Lending history has old roots coming from ancient Europe. Though each of us has a different visualization of the phenomenon of lending, it spins around the well-known issue of taking the amount in exchange for interest. The lender provides the funds to the borrower and agrees to receive the lump sum of the amount plus the interest.
Ahead we will present the evolution of the lending system in a nutshell, beginning with the introduction of its first steps in ancient Greece and Rome.
The First Steps of the Lending System: Ancient Temples
The origins of the loan system may be traced back to ancient Greece, Babylon, and Rome, where temples were the early banks. Wealthy Romans considered the temples secure places to keep the money since they were always full of dedicated workers and priests and were safeguarded by guards. Temples did not pay interest on deposits, but they did charge interest on loans and participated in currency exchange and validation. As the temples were the financial centers of the cities, it’s no wonder why they were plundered during wars.
The Introduction of the “Zemindar” System in Rome
The next volume of upgrades in the history of loans was the separation of banking from temples. The ancient Romans established banks in new separate buildings as accomplished architects and builders.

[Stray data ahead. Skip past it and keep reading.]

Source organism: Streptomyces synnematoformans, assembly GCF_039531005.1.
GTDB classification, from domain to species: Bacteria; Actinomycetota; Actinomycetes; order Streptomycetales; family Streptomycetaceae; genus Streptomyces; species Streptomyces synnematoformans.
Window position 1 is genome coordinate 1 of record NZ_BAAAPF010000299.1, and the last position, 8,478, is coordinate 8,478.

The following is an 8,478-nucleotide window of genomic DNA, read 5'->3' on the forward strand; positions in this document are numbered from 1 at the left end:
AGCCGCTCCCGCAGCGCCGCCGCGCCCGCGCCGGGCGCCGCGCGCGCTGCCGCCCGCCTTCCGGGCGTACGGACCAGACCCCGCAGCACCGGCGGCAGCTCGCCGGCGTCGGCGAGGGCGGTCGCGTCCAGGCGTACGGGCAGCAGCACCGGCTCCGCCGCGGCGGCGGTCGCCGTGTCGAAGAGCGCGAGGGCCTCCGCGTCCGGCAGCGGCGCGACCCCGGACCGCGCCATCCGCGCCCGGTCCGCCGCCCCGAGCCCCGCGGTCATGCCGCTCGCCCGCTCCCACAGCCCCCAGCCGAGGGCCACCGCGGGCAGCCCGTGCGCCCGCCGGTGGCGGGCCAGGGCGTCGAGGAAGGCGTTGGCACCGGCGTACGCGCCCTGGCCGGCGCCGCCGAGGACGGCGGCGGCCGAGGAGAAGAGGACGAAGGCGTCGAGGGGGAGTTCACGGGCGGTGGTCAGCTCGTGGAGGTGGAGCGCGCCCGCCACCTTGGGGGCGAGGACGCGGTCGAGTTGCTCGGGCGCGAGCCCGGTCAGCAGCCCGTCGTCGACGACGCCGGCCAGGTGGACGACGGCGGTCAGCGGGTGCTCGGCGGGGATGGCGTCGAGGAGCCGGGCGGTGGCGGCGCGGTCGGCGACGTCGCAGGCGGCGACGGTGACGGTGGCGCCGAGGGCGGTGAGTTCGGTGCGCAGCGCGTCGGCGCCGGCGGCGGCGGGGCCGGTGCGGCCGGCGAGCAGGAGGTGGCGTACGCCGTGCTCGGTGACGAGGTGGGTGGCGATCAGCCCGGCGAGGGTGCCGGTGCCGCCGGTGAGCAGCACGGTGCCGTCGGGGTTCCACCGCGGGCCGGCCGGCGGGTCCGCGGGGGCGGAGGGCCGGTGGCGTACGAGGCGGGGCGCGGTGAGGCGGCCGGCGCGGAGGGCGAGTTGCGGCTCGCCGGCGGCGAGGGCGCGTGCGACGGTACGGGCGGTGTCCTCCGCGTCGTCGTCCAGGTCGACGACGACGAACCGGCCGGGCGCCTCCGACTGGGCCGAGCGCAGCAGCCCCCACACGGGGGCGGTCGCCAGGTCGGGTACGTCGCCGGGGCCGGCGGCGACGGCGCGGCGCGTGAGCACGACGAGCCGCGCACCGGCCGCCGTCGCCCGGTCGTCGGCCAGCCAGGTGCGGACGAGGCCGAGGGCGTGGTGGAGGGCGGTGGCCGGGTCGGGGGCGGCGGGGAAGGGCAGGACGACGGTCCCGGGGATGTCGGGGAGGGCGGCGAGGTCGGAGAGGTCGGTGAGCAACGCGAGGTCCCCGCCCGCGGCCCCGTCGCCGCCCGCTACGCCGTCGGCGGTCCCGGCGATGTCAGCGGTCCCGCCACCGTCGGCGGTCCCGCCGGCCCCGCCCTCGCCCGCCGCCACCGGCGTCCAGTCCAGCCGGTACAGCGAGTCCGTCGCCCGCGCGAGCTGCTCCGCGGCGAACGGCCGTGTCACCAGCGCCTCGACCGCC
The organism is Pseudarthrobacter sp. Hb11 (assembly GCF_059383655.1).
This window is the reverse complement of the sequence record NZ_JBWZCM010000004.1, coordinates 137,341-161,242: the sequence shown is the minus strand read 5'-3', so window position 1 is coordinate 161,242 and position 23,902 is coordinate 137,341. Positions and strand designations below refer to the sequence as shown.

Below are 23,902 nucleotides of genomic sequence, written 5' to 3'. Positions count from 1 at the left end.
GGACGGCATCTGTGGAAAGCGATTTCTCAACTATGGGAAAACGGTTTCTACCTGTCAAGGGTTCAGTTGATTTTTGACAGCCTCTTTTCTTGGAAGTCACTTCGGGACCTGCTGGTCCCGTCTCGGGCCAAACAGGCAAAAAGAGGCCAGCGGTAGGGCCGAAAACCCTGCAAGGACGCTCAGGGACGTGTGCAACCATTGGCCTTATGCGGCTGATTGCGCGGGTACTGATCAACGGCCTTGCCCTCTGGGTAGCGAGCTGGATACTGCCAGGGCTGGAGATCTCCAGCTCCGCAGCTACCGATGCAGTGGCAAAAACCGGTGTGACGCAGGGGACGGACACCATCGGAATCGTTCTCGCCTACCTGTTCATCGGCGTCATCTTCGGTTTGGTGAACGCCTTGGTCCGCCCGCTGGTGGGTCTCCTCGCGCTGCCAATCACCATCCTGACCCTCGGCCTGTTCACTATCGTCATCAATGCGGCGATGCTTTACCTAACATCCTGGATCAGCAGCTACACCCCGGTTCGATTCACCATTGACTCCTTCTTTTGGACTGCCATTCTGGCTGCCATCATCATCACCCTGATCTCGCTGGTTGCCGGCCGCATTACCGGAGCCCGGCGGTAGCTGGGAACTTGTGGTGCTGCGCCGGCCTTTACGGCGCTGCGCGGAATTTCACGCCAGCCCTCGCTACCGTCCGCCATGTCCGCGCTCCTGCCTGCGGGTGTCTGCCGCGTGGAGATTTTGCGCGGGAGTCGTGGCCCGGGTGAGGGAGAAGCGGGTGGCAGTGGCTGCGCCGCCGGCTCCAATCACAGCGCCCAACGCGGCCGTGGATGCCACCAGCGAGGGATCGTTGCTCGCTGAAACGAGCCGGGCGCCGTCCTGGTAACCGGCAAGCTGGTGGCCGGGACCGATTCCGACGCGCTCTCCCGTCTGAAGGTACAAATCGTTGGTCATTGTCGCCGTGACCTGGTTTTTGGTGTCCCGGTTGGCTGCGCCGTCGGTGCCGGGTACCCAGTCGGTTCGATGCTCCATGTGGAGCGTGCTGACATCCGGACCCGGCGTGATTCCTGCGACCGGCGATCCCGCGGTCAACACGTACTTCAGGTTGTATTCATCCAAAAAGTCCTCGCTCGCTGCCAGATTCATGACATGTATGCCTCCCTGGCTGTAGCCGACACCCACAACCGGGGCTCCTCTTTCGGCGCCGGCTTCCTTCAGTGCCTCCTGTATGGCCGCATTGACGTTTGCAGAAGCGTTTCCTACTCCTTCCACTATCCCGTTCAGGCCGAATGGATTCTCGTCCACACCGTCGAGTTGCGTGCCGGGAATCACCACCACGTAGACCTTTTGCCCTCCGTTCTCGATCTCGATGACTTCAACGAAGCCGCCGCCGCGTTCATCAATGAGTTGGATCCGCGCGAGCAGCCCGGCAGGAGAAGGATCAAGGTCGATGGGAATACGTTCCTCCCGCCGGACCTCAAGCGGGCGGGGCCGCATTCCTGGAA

In the next phase of the evolution of lending, the “zamindar” system appeared. It was an exchange of goods against the funds. The borrowers were obliged to provide exact goods (due to the prior arrangement) in exchange for the money. The principles of the “zamindar” system revealed a new form of fund lending in exchange for work. For example, farmers borrowed money from the lenders and agreed to accomplish the same jobs against the financial obligations.
Royal Borrowing from the History of Lending
The various kings that controlled Europe understood the importance of financial institutions. Because banks could only exist by the grace of the governing sovereign, and occasionally through express charters and contracts, royal authorities began to borrow loans to make up for poor times at the royal treasury, usually on the king's terms. Because of the ease with which kings could get funds, they engaged in lavish extravagances, costly battles, and arms competitions with other kingdoms, which frequently ended in crushing debt.
Adam Smith’s Banking System